Time to run for cover

In his bid to survive the Nigel Wright-Mike Duffy affair, Stephen Harper has clung assiduously to the lone gunman theory. Harper has repeated that mantra time and again — his former chief of staff cut a $90,000 cheque to the disgraced former Conservative senator on his own, without the prime minister’s knowledge.

In his bid to survive the Nigel Wright-Mike Duffy affair, Stephen Harper has clung assiduously to the lone gunman theory.

Harper has repeated that mantra time and again — his former chief of staff cut a $90,000 cheque to the disgraced former Conservative senator on his own, without the prime minister’s knowledge.

The best way to destabilize the Harper argument is to involve as many others players as possible, making it appear to be a conspiracy in the Prime Minister’s Office and beyond, making it increasingly impossible for Canadians to believe this elaborate operation could have unfolded without Harper knowing what was happening in his own office.

It helps, as well, if some of those involved could be considered especially close to the prime minister, so that they might be known generically as “Harper loyalists.”

We also know that Duffy has previously promised that more details in this affair would become public. He has offered a sardonic nod to reporters to “stay tuned,” because only the former broadcaster and former Conservative senator knew where the bodies were buried.

We may have arrived at this point.

Those close to this sordid tale believe the man from P.E.I., who has complained long and loud about being hung out to dry by the prime minister, is embarking on his scorched earth policy and will take down as many with him as he can.

As reported by the CTV’s indefatigable Robert Fife, Wright used two key Conservative senators in his campaign to get a reluctant Duffy to accept the cheque to pay back money he had inappropriately claimed.

David Tkachuk, the Saskatchewan senator who until recently headed the Senate’s internal economy committee, told Duffy, according to the CTV report, the Senate committee would go easy on him if he accepted the Wright offer. If he balked, CTV reported, Tkachuk told him he would lose his Senate seat.

That is the same Tkachuk whom Pamela Wallin, another former Conservative senator living under an expense cloud, accused of counselling her to go back and “restrict” information on her calendar of events when she was being audited.

The other senator implicated in the CTV report is Carolyn Stewart-Olsen, a Harper confidante and his former director of strategic communications.

The emails cited by CTV also brought former Harper communications director Angelo Persichilli into the mix.

This was all met with a torrent of denials and qualifications this week, but the Harper narrative has been destabilized.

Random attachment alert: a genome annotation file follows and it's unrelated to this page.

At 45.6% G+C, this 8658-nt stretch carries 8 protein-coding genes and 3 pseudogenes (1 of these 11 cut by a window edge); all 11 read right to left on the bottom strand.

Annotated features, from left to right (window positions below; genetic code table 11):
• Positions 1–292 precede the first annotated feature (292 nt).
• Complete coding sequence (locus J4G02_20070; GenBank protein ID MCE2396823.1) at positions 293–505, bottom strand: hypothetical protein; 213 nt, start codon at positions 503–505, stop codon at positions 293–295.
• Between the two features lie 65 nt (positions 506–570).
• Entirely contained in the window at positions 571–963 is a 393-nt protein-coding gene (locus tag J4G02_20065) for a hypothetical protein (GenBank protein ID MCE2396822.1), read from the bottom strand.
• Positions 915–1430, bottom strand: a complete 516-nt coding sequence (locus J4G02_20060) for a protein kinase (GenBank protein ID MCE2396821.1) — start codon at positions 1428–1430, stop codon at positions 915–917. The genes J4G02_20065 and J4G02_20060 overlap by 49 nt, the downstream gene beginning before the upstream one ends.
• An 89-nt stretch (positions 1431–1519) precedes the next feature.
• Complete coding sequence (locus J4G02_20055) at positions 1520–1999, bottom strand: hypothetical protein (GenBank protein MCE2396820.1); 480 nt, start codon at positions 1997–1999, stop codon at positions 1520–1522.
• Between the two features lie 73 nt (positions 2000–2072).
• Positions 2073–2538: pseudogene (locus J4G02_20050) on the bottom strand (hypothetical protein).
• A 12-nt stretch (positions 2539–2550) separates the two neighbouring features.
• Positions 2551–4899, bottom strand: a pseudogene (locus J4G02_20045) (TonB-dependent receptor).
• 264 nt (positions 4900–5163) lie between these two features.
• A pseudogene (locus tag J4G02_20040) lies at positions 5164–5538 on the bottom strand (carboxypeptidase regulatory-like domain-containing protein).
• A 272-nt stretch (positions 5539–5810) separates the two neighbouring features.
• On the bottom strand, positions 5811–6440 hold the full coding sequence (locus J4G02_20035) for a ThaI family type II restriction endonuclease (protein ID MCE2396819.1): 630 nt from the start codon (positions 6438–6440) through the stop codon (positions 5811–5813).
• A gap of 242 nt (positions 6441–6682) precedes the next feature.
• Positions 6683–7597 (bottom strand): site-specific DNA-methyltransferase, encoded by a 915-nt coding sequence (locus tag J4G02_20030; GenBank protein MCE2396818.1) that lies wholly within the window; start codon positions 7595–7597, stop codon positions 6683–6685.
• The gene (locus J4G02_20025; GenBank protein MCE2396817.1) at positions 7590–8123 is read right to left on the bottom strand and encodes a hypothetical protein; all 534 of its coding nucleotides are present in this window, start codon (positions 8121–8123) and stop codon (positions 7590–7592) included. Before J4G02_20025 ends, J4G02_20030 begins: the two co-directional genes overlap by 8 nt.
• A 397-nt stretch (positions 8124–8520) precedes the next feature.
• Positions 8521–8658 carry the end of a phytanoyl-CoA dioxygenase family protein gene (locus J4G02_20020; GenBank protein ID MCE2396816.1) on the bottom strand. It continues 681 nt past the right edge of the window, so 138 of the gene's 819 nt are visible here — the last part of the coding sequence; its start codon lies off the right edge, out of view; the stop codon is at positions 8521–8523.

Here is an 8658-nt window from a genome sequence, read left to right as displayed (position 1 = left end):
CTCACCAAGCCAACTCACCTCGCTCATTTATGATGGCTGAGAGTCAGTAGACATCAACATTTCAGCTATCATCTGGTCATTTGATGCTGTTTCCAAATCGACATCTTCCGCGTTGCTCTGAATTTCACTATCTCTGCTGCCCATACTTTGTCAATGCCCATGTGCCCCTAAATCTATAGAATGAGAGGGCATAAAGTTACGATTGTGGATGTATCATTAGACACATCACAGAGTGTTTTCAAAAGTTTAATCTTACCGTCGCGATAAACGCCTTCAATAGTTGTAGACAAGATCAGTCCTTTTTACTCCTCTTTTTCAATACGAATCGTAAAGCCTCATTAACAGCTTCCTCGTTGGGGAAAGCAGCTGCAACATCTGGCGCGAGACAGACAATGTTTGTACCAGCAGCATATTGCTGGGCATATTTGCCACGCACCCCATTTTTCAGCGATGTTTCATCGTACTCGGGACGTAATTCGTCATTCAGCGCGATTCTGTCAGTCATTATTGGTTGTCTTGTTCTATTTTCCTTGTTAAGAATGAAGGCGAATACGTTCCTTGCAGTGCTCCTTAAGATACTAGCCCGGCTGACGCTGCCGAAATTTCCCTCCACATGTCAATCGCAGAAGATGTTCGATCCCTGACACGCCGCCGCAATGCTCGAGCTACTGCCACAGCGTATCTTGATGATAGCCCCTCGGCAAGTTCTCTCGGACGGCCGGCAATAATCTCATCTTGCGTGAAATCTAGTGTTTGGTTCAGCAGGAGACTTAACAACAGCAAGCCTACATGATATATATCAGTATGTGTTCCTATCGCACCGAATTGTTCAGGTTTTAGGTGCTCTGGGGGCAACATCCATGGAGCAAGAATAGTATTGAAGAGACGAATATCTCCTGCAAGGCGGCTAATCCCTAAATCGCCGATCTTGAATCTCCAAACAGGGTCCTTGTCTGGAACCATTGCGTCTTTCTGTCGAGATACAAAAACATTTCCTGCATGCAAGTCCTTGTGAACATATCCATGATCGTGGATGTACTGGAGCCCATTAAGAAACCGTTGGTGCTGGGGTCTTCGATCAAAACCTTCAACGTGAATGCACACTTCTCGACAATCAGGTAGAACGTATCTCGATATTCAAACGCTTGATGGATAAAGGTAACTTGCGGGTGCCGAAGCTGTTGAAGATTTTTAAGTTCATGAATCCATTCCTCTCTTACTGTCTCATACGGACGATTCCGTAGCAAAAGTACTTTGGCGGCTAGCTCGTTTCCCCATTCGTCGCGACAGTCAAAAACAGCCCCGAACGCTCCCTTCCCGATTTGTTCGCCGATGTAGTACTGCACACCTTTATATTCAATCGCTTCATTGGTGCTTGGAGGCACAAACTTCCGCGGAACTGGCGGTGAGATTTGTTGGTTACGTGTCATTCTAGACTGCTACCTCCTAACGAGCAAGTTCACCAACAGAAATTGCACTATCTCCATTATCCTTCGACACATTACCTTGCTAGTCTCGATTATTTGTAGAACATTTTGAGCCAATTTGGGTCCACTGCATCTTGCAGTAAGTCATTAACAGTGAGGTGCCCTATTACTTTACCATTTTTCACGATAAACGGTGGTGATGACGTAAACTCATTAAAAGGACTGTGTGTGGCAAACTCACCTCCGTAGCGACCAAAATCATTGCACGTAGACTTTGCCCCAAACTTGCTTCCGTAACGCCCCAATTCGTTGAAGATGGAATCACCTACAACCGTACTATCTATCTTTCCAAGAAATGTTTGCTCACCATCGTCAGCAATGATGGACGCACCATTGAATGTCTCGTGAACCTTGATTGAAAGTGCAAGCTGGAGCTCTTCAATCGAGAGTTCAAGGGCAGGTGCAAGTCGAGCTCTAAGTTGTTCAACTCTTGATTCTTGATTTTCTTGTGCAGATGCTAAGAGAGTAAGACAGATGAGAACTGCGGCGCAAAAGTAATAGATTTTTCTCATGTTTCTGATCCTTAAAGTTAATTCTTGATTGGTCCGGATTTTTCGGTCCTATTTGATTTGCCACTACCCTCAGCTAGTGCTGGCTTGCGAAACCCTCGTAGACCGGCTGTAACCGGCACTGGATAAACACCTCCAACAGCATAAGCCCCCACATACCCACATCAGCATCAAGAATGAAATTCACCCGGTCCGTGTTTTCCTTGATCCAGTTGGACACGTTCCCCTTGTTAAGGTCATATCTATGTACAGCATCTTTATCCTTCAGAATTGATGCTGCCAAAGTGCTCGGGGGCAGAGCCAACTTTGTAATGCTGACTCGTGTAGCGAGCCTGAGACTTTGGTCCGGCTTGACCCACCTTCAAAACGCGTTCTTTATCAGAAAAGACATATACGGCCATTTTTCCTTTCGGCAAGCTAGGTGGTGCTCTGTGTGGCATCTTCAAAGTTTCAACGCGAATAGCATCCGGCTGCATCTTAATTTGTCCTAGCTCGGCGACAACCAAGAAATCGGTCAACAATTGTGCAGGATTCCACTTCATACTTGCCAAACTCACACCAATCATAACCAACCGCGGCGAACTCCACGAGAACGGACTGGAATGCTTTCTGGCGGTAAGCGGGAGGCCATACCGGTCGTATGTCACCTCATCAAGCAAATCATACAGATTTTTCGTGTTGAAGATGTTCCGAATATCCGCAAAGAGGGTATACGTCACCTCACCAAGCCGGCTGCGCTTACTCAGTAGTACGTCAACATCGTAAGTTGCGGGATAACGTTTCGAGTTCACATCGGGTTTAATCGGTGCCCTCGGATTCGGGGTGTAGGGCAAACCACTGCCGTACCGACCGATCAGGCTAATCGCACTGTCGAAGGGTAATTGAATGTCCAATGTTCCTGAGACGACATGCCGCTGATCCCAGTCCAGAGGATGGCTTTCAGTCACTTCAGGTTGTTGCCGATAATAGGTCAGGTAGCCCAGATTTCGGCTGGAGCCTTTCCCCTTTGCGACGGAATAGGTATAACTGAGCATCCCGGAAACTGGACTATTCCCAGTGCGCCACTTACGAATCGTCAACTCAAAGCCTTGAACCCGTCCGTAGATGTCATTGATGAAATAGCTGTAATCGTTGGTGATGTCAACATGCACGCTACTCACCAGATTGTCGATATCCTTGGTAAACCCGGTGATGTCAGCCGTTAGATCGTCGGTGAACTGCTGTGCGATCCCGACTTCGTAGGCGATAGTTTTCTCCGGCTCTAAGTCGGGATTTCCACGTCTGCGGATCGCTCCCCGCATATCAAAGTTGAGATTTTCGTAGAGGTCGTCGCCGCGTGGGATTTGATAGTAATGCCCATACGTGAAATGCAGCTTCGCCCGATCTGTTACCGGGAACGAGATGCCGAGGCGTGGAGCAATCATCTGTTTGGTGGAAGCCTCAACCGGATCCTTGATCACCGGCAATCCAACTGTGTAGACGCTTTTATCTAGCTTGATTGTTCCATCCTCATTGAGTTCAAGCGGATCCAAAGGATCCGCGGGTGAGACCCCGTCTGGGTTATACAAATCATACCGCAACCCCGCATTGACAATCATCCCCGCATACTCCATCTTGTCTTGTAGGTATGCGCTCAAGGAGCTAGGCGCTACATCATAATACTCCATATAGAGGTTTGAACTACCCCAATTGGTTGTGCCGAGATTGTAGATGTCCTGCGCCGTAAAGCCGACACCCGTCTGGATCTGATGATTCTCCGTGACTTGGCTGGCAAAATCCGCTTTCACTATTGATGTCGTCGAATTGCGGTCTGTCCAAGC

We already knew an RCMP affidavit says Wright recalled telling three other senior members of Harper’s office about the payment.

If Tkachuk and Stewart-Olsen are proved to have discussed the matter with Wright, then the Harper saga gets even more wobbly because it has now moved outside of his inner sanctum.

Harper has maintained Wright did not discuss the payment with him or anyone else.

“If you read the affidavit it makes very cleared that the decision to pay money to Mr. Duffy out of Mr. Wright’s personal funds was made solely by Mr. Wright and was his responsibility,” Harper said last month. “Obviously, had I known about this earlier I would never have allowed this to take place.’’

Stewart-Olsen said she had no knowledge of any deal between Duffy and Wright or any knowledge that Wright was prepared to use his own money to help Duffy.

Later she and Tkachuk issued a joint statement: “The CTV News report is false. At no time did we have knowledge of Mr. Wright’s payment to Sen. Duffy before it was reported publicly.

“Anyone who suggests that we were aware of Mr. Wright’s payment to Sen. Duffy before it was reported publicly is lying.”

Why would Persichilli, who had been out of Harper’s office for almost a year, draw himself back into such a toxic mix?

The former Toronto Star columnist — now a citizenship judge — cited “friendship,” saying he urged Duffy to make good on his debt to the Senate. Friendship, by the way, was the same early rationale offered for Wright opening his chequebook for Duffy.

It raises the question of how many “friends” Duffy has in high places, although in this case, those who know the senator and the newly minted judge say there actually was a friendship here, dating back more than a decade.

Persichilli said on Tuesday that he knew nothing of a Wright payment to Duffy.

“It was a personal call to a good friend,’’ he said. “You don’t drop good friends when they have difficulties.”

To quote Duffy, “stay tuned.” The target of this story is at the top of the heap. We don’t know how many more “friends,” Duffy has, but those who believe they are on that list might want to duck.

Tim Harper is a syndicated Toronto Star national affairs writer. He can be reached at tharper@thestar.ca.

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